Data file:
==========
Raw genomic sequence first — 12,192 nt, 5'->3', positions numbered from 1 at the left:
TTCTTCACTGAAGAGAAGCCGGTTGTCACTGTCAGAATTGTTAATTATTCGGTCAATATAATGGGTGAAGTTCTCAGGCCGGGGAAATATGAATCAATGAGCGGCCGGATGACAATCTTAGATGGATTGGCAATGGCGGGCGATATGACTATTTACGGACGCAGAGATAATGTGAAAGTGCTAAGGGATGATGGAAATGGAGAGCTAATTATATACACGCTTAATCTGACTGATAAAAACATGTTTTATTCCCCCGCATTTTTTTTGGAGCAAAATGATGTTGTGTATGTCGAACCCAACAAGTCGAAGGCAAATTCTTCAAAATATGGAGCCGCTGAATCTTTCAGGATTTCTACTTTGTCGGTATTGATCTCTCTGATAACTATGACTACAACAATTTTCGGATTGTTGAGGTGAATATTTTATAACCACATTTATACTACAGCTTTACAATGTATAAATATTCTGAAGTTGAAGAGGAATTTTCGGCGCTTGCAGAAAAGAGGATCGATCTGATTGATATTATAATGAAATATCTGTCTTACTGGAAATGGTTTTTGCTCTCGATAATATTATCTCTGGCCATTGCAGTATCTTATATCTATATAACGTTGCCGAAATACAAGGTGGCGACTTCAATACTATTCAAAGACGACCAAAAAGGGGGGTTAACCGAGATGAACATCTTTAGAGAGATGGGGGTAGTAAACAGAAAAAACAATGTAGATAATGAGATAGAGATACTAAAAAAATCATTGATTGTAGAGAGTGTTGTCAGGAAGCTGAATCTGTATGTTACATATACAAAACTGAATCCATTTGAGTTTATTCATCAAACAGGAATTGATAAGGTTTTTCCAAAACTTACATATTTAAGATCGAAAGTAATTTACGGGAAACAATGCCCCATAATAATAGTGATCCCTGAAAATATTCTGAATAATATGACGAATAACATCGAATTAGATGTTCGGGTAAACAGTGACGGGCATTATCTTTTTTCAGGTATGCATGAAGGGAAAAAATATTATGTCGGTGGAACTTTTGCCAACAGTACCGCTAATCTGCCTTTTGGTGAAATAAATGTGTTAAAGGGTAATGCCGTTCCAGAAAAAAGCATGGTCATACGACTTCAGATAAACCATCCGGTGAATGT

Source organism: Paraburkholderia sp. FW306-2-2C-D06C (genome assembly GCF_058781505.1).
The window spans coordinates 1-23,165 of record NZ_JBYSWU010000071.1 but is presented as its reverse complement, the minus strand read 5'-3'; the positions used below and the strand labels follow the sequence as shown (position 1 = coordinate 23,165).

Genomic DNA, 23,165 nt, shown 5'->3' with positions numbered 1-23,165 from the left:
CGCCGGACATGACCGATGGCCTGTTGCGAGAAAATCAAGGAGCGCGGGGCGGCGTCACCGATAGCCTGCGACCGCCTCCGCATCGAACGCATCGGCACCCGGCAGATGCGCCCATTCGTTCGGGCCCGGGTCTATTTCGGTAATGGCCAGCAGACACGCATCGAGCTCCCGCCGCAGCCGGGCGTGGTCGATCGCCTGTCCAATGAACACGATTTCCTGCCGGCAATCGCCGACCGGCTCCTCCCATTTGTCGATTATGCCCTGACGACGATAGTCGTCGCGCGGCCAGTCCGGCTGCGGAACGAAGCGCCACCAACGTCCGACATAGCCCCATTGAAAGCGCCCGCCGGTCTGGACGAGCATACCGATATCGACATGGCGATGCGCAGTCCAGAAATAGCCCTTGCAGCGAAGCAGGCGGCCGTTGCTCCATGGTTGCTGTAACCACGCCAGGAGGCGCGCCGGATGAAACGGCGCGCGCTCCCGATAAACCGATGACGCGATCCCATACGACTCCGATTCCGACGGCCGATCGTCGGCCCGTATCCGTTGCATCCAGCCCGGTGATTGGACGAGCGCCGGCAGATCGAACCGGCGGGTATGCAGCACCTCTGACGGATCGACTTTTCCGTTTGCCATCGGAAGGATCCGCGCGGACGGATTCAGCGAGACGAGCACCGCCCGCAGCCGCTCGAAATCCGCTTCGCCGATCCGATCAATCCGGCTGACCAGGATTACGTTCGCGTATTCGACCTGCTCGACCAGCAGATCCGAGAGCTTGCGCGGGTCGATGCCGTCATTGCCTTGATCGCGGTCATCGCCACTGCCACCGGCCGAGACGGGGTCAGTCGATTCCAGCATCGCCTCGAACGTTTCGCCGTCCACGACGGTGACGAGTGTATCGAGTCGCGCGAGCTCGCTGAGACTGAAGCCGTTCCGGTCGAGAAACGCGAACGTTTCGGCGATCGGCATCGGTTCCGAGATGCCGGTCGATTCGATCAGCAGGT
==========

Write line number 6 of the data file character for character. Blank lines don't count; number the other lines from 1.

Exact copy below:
CGCCGGACATGACCGATGGCCTGTTGCGAGAAAATCAAGGAGCGCGGGGCGGCGTCACCGATAGCCTGCGACCGCCTCCGCATCGAACGCATCGGCACCCGGCAGATGCGCCCATTCGTTCGGGCCCGGGTCTATTTCGGTAATGGCCAGCAGACACGCATCGAGCTCCCGCCGCAGCCGGGCGTGGTCGATCGCCTGTCCAATGAACACGATTTCCTGCCGGCAATCGCCGACCGGCTCCTCCCATTTGTCGATTATGCCCTGACGACGATAGTCGTCGCGCGGCCAGTCCGGCTGCGGAACGAAGCGCCACCAACGTCCGACATAGCCCCATTGAAAGCGCCCGCCGGTCTGGACGAGCATACCGATATCGACATGGCGATGCGCAGTCCAGAAATAGCCCTTGCAGCGAAGCAGGCGGCCGTTGCTCCATGGTTGCTGTAACCACGCCAGGAGGCGCGCCGGATGAAACGGCGCGCGCTCCCGATAAACCGATGACGCGATCCCATACGACTCCGATTCCGACGGCCGATCGTCGGCCCGTATCCGTTGCATCCAGCCCGGTGATTGGACGAGCGCCGGCAGATCGAACCGGCGGGTATGCAGCACCTCTGACGGATCGACTTTTCCGTTTGCCATCGGAAGGATCCGCGCGGACGGATTCAGCGAGACGAGCACCGCCCGCAGCCGCTCGAAATCCGCTTCGCCGATCCGATCAATCCGGCTGACCAGGATTACGTTCGCGTATTCGACCTGCTCGACCAGCAGATCCGAGAGCTTGCGCGGGTCGATGCCGTCATTGCCTTGATCGCGGTCATCGCCACTGCCACCGGCCGAGACGGGGTCAGTCGATTCCAGCATCGCCTCGAACGTTTCGCCGTCCACGACGGTGACGAGTGTATCGAGTCGCGCGAGCTCGCTGAGACTGAAGCCGTTCCGGTCGAGAAACGCGAACGTTTCGGCGATCGGCATCGGTTCCGAGATGCCGGTCGATTCGATCAGCAGGT